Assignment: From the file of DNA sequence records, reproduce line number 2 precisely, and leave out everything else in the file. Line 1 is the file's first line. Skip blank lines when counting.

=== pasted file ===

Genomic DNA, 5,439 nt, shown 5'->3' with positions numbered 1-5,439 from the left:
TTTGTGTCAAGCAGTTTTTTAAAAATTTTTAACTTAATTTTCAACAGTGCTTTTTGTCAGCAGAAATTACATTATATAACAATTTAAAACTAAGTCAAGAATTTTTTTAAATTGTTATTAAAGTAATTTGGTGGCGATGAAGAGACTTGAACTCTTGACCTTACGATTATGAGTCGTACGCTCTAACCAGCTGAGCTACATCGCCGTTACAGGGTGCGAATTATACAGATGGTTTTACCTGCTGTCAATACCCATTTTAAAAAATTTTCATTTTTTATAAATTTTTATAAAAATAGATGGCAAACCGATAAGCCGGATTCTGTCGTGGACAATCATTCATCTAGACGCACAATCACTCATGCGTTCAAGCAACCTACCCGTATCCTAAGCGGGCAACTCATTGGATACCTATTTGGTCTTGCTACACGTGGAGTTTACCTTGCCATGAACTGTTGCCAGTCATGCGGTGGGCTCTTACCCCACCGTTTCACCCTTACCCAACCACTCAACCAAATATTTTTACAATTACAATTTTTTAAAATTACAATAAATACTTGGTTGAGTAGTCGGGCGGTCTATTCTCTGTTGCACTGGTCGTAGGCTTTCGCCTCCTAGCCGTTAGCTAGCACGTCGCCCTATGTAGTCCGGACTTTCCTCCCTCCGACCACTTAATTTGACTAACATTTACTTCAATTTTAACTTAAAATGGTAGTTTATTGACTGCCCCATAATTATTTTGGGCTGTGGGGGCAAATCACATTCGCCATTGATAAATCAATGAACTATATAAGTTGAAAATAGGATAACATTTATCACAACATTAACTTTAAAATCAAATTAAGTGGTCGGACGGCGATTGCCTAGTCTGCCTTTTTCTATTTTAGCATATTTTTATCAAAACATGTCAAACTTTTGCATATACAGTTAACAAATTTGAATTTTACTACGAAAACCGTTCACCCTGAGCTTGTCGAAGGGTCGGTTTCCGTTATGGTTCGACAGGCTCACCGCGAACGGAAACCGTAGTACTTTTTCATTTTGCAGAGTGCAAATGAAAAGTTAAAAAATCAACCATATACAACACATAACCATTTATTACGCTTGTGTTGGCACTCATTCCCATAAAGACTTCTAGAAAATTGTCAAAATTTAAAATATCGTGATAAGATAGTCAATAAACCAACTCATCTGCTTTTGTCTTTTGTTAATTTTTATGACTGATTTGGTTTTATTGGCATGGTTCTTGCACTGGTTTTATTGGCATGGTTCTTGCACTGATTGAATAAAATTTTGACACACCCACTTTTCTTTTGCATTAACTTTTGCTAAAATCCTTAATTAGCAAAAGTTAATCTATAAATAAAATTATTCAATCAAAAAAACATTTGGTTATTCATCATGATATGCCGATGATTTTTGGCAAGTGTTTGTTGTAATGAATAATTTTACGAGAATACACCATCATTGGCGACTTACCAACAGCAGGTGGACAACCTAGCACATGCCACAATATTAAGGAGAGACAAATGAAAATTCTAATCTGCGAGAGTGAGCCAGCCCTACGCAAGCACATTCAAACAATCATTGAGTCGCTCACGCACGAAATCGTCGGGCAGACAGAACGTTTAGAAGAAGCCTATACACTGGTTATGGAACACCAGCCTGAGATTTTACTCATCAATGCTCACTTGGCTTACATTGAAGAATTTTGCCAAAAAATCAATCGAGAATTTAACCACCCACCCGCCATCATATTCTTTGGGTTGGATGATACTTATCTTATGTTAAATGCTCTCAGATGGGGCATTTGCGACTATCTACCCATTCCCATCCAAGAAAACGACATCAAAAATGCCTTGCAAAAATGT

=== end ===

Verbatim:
TTTGTGTCAAGCAGTTTTTTAAAAATTTTTAACTTAATTTTCAACAGTGCTTTTTGTCAGCAGAAATTACATTATATAACAATTTAAAACTAAGTCAAGAATTTTTTTAAATTGTTATTAAAGTAATTTGGTGGCGATGAAGAGACTTGAACTCTTGACCTTACGATTATGAGTCGTACGCTCTAACCAGCTGAGCTACATCGCCGTTACAGGGTGCGAATTATACAGATGGTTTTACCTGCTGTCAATACCCATTTTAAAAAATTTTCATTTTTTATAAATTTTTATAAAAATAGATGGCAAACCGATAAGCCGGATTCTGTCGTGGACAATCATTCATCTAGACGCACAATCACTCATGCGTTCAAGCAACCTACCCGTATCCTAAGCGGGCAACTCATTGGATACCTATTTGGTCTTGCTACACGTGGAGTTTACCTTGCCATGAACTGTTGCCAGTCATGCGGTGGGCTCTTACCCCACCGTTTCACCCTTACCCAACCACTCAACCAAATATTTTTACAATTACAATTTTTTAAAATTACAATAAATACTTGGTTGAGTAGTCGGGCGGTCTATTCTCTGTTGCACTGGTCGTAGGCTTTCGCCTCCTAGCCGTTAGCTAGCACGTCGCCCTATGTAGTCCGGACTTTCCTCCCTCCGACCACTTAATTTGACTAACATTTACTTCAATTTTAACTTAAAATGGTAGTTTATTGACTGCCCCATAATTATTTTGGGCTGTGGGGGCAAATCACATTCGCCATTGATAAATCAATGAACTATATAAGTTGAAAATAGGATAACATTTATCACAACATTAACTTTAAAATCAAATTAAGTGGTCGGACGGCGATTGCCTAGTCTGCCTTTTTCTATTTTAGCATATTTTTATCAAAACATGTCAAACTTTTGCATATACAGTTAACAAATTTGAATTTTACTACGAAAACCGTTCACCCTGAGCTTGTCGAAGGGTCGGTTTCCGTTATGGTTCGACAGGCTCACCGCGAACGGAAACCGTAGTACTTTTTCATTTTGCAGAGTGCAAATGAAAAGTTAAAAAATCAACCATATACAACACATAACCATTTATTACGCTTGTGTTGGCACTCATTCCCATAAAGACTTCTAGAAAATTGTCAAAATTTAAAATATCGTGATAAGATAGTCAATAAACCAACTCATCTGCTTTTGTCTTTTGTTAATTTTTATGACTGATTTGGTTTTATTGGCATGGTTCTTGCACTGGTTTTATTGGCATGGTTCTTGCACTGATTGAATAAAATTTTGACACACCCACTTTTCTTTTGCATTAACTTTTGCTAAAATCCTTAATTAGCAAAAGTTAATCTATAAATAAAATTATTCAATCAAAAAAACATTTGGTTATTCATCATGATATGCCGATGATTTTTGGCAAGTGTTTGTTGTAATGAATAATTTTACGAGAATACACCATCATTGGCGACTTACCAACAGCAGGTGGACAACCTAGCACATGCCACAATATTAAGGAGAGACAAATGAAAATTCTAATCTGCGAGAGTGAGCCAGCCCTACGCAAGCACATTCAAACAATCATTGAGTCGCTCACGCACGAAATCGTCGGGCAGACAGAACGTTTAGAAGAAGCCTATACACTGGTTATGGAACACCAGCCTGAGATTTTACTCATCAATGCTCACTTGGCTTACATTGAAGAATTTTGCCAAAAAATCAATCGAGAATTTAACCACCCACCCGCCATCATATTCTTTGGGTTGGATGATACTTATCTTATGTTAAATGCTCTCAGATGGGGCATTTGCGACTATCTACCCATTCCCATCCAAGAAAACGACATCAAAAATGCCTTGCAAAAATGT